U.S. Memo justifies harsh interrogation
WASHINGTON -- A now defunct 81-page 2003 memo shows the Justice Department gave Pentagon officials justification to skirt laws banning harsh interrogation tactics.
The document by John Yoo, a top official at the Office of Legal Counsel, gives a roadmap for the legal justification for extraordinary interrogation tactics on al-Qaida and other suspects detained as part of the so-called war on terror, The Washington Post said Wednesday.
The document says if an interrogator injured "an enemy combatant" in a way that might be illegal, "he would be doing so in order to prevent further attacks on the United States by the al-Qaida terrorist network," Yoo wrote, arguing that motive justified harsh actions as self-defense.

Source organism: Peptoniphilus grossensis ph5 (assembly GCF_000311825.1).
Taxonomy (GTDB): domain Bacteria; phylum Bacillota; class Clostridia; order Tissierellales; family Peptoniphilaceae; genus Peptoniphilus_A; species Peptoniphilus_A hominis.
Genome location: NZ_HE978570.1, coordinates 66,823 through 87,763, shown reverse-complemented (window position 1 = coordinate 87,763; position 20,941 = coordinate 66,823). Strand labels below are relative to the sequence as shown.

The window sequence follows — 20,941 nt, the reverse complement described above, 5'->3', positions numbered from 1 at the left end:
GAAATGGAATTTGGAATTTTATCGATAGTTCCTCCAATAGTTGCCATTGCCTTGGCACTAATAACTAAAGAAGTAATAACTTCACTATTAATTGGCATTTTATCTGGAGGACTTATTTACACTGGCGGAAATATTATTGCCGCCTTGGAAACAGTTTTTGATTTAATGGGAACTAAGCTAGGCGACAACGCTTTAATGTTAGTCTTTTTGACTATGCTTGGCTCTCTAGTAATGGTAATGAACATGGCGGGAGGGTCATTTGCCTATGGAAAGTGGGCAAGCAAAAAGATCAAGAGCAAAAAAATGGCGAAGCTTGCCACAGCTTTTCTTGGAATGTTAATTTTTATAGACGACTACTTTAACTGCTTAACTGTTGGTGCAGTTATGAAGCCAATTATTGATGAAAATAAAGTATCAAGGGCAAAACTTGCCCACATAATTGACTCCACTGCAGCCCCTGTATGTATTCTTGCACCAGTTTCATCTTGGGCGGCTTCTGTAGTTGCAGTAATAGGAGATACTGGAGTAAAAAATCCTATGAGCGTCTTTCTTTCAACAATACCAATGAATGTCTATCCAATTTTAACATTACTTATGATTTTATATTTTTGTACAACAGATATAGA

The existence of the document was known previously, but the contents came to light Tuesday following a Freedom of Information Act request filed by the American Civil Liberties Union, The New York Times reported.
The document written to then-Pentagon General Counsel William Haynes II guides Pentagon lawyers on how to navigate the legal issues surrounding "military interrogations of alien unlawful combatants held outside the United States."
The document resembles similar memos that define torture used during interrogation as treatment that would "shock the conscience" and bring the defendant close to organ failure and death.
Legal scholars classified the document as evidence of "the imperial presidency," the Times noted, but Yoo, now a law professor at the University of California at Berkeley, defended the memo as normal and "far from inventing some novel interpretation of the Constitution."
Copyright © 2008, by United Press International. All Rights Reserved.
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